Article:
REVIEWS From bad to verse
Darren Aronofsky ( Black Swan)
Jennifer Lawrence, Javier Bardem, Ed Harris, Michelle Pfeiffer, Domhnall Gleeson, Brian Gleeson.
EVERY so often, a truly provocative movie comes along, daring you to either love it unconditionally, or loathe it uncontrollably.
The aggressively abstract, self-indulgent and unashamedly pretentious psychological thriller that is mother! is one such movie. Most will end up loathing it. Particularly those seduced by the superb advance marketing of mother!, which intensely magnetises viewer curiosity in a flash.
The experience delivered by the movie barely resembles the experience suggested.
There is no story in the conventional sense of the word here, yet for a genuinely intriguing first half-hour, this does not prove to be too much of a drawback.
Jennifer Lawrence plays a nameless character (though the closing credits later identify her as “mother’’) renovating an old house that has survived a recent fire.
This beautiful, driven woman in her twenties shares the dwelling with her older husband (Javier Bardem), a famous poet fighting a crippling case of writer’s block.
In spite of living at such close quarters — in what seems to be a secretive wood- lands location far from any built-up area — there is definitely some kind of fixed emotional distance between these two.
Measuring its exact length is a tantalising prospect for the viewer, but ultimately a fruitless task.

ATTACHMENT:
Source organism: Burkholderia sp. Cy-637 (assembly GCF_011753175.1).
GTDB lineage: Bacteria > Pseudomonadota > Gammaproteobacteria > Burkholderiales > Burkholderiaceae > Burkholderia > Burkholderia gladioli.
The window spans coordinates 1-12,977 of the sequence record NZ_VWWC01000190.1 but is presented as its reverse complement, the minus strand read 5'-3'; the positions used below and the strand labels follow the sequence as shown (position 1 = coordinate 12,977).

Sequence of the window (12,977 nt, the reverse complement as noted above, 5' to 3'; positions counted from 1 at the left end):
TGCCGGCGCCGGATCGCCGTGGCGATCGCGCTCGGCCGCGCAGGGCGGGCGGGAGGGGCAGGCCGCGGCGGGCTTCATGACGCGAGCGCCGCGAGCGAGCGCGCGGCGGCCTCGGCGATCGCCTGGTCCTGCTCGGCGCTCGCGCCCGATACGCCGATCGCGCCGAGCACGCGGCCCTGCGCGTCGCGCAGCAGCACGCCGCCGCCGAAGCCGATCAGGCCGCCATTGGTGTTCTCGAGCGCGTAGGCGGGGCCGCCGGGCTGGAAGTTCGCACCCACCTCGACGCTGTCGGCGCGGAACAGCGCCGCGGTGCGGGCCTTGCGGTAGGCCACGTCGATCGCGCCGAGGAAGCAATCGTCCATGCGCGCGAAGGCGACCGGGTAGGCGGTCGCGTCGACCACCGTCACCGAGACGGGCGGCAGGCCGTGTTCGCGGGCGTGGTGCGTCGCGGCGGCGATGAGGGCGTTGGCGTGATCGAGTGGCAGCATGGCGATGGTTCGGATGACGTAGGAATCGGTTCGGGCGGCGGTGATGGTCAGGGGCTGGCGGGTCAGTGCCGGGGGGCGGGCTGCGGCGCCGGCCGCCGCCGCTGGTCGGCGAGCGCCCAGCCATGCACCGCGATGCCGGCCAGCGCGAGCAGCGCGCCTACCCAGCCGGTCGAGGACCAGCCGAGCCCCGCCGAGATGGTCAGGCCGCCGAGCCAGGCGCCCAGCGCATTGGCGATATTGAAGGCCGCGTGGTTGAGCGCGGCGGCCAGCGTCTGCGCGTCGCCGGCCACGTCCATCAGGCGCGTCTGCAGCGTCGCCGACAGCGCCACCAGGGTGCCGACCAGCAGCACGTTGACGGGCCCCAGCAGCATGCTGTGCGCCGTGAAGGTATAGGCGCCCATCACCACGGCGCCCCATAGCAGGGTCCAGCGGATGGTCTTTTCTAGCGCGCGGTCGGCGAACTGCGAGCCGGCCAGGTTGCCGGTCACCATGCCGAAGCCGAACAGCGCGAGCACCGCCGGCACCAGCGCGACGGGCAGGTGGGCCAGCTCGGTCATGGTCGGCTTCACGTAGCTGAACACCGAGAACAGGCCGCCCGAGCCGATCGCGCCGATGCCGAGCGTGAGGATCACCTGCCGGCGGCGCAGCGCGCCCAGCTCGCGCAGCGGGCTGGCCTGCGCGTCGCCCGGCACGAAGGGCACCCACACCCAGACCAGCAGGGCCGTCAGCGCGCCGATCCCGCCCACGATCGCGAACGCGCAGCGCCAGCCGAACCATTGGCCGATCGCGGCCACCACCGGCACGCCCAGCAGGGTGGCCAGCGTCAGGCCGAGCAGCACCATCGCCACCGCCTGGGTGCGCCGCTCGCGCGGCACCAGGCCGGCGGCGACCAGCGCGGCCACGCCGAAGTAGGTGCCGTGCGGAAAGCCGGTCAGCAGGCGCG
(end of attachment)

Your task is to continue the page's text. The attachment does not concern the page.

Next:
The wife craves privacy so she can paint walls and pick out furniture. However, her husband’s fans keep dropping by uninvited.
How did wackos like a wheezing sleaze ( Ed Harris) and his antsy missus (Michelle Pfeiffer) even find the house in the first place? Why are their adult sons (Domhnall and Brian Gleeson) having a fullon punch-up in the dining room?
Who tipped off the paparazzi and TV reporters milling around outside? Hey, is that the army coming down the driveway?
And why, oh why, is everyone doing weird stuff that is slowly scrambling the sanity of their hostess?
This stream of not-quiteright visitors starts off as a trickle and ends in a deluge that threatens to drown the un- happy couple in a deep pool of their own marital discontent.
The arrival of each new guest allows the movie to fumble some more with an incoherently coded metaphor for something that must be peeving mother! writer-director Darren Aronofsky.
The filmmaker definitely has some issues he is working through about the damaging nature of a life lived in the public eye.
This is kind of interesting — for, oh, about a minute or so — if you watch mother! armed with the knowledge that Aron- ofsky and Lawrence are a couple in real life.
However, there is nothing cathartic about the confusing therapeutic process mother! is inflicting upon its audience.
The manically meaningless mood swings in mother! just keep on coming hard and farcical, while any hope of processing them is going slowly down the drain.
The overall effect is both desperately cryptic and preciously pointless, like repeatedly taking a wrong turn down David Lynch’s Mulholland Drive in a car with four flat tyres.
PERSONAL SPACE: Javier Bardem, left, and Jennifer Lawrence have different ways of handling visitors in mother!